Rex explained that returning the flag was entirely my decision and he would not try to push me. However, should I decide to return the Yosegaki Hinomaru, OBON 2015 would not/could not return it. Upon receipt, OBON 2015 would research the Yosegaki Hinomaru to locate surviving families of the owner. At my request, they would keep me informed of their search results. Once a surviving Japanese family member was located, they would be contacted via a Japanese priest and asked about their preferences for return. The Yosegaki Hinomaru would then be sent to the family in accordance with their wishes. If the family wished to share information on the original owner of Yosegaki Hinomaru, OBON 2015 would relay that information back to the person who provided the Yosegaki Hinomaru.
Our conversation lasted about one hour. I was deeply impressed with Rex and his project. I was also feeling a bit awed at the small piece of history I had just fallen into. We ended our conversation with my promise to discuss this with the rest of my family, and come to a decision on whether we would return the Yosegaki Hinomaru.
Over the next several days I contacted my sister Melinda, and brothers Howard and Jeff, letting them know what I had found. As executor of Dad’s estate, I knew I had the legal authority to dispose of Dad’s belongings, but I wanted this to be a family decision. In truth, I had already made my personal decision. As a Navy veteran, I knew that if the Yosegaki Hinomaru had been mine, I would have wanted it returned to my family. It was that simple; I was one veteran wanting to honor another veteran of a past war who believed he was fighting for an honorable cause by defending his country. A belief based on being fed lies by his Government, not all that different than the lies pushed to other soldiers of other Governments over past hundreds of years including our own.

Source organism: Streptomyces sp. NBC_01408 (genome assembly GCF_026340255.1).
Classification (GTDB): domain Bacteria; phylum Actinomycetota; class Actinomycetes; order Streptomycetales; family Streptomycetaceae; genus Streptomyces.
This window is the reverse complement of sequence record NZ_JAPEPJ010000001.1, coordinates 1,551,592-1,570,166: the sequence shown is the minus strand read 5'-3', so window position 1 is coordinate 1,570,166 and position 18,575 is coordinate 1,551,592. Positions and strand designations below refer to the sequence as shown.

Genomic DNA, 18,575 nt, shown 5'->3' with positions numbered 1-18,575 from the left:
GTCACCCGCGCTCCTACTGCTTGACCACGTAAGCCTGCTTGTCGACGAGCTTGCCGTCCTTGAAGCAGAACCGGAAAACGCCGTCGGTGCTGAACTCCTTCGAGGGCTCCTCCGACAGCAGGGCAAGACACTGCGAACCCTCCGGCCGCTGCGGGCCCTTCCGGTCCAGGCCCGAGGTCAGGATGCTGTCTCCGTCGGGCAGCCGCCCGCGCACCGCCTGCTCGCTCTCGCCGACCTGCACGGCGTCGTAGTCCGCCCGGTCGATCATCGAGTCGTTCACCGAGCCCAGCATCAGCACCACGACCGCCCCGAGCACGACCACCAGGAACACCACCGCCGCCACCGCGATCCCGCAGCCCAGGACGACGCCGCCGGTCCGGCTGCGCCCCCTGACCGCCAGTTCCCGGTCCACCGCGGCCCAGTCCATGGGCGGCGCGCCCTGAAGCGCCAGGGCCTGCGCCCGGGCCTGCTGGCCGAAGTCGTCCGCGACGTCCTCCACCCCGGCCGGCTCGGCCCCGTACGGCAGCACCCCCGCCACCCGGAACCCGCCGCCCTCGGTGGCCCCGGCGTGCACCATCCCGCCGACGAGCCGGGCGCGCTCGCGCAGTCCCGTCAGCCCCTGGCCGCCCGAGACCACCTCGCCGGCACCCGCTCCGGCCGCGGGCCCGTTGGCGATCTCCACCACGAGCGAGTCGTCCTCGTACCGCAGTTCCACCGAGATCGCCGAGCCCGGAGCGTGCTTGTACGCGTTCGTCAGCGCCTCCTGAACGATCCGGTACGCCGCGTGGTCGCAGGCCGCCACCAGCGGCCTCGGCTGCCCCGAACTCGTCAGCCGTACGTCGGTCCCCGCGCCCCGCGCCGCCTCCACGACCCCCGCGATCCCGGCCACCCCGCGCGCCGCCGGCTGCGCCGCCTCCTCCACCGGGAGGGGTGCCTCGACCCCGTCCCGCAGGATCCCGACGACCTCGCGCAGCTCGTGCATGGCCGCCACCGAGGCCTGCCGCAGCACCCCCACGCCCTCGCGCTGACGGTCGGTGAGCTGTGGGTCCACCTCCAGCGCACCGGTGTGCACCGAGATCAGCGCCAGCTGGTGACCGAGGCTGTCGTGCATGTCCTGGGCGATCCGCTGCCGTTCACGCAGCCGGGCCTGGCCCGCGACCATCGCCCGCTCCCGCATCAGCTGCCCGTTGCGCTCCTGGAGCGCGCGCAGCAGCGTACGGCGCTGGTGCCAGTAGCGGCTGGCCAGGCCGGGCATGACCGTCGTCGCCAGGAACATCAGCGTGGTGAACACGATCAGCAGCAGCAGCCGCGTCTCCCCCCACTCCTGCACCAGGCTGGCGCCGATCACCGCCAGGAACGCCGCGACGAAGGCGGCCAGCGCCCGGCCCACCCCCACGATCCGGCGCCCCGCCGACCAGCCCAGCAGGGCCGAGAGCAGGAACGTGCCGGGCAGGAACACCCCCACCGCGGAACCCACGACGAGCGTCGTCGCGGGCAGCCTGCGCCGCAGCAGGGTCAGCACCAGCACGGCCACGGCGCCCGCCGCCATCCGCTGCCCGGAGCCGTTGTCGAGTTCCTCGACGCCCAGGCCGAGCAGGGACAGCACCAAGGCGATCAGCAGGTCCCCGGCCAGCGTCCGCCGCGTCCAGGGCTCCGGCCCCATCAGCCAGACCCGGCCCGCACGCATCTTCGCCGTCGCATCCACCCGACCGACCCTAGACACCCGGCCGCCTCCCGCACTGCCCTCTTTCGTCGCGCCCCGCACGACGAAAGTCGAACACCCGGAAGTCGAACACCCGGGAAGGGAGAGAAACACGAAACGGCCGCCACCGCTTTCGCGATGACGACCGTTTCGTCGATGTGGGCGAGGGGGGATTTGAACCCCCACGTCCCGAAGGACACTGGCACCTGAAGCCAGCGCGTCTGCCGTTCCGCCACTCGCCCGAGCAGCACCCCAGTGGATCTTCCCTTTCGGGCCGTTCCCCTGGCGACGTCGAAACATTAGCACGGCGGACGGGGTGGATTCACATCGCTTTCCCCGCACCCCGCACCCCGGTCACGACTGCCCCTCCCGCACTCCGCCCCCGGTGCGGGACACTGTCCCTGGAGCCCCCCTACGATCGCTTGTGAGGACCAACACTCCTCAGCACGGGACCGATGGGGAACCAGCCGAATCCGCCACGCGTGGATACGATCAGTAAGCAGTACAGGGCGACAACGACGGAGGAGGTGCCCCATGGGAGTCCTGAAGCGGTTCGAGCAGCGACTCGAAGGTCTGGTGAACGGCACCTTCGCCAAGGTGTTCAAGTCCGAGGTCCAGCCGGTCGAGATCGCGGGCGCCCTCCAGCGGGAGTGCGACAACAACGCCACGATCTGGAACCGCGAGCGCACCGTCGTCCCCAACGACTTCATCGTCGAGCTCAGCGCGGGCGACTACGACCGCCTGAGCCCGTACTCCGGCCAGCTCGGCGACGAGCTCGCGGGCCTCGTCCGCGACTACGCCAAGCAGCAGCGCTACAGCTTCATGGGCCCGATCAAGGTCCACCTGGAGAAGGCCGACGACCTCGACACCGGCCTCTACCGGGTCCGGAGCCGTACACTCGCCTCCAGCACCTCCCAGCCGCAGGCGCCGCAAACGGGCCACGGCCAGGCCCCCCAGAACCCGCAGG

But I was also feeling disappointed in Dad. I thought about what this discovery meant; that Dad would have rummaged through the body of a dead soldier looking for war trophies. While I could accept soldiers becoming desensitized to death on a battlefield, the thought of Dad doing that disturbed me.
Melinda and Jeff were completely supportive of returning the Yosegaki Hinomaru. Howard was not. His feelings revolved around the history of how the Japanese treated allied POWs, and how they treated the citizens of conquered nations. Howard was also upset because Dad had given away his Japanese rifle to someone outside the family, and Howard felt we should keep this item as a memento of Dad’s WWII service. But in the end, I felt Howard acquiesced in returning it.
Returning the Yosegaki Hinomaru was complicated by the fact that, after finding it and taking photos, I replaced it back in Mom’s cedar chest where I found it. By the time we had all agreed to send the Yosegaki Hinomaru to OBON 2015, Mom’s cedar chest was packed away and in transit somewhere between New York and Tennessee. I wasn’t able to reclaim the Yosegaki Hinomaru, package it, and send on to OBON 2015 until the end of October 2014.
As part of mailing the Yosegaki Hinomaru to OBON 2015, I filled out their legal release form. In this form I indicated, in the event the family of the owner was located, I wanted as much information as possible on who the individual was and how/where/when the owner died.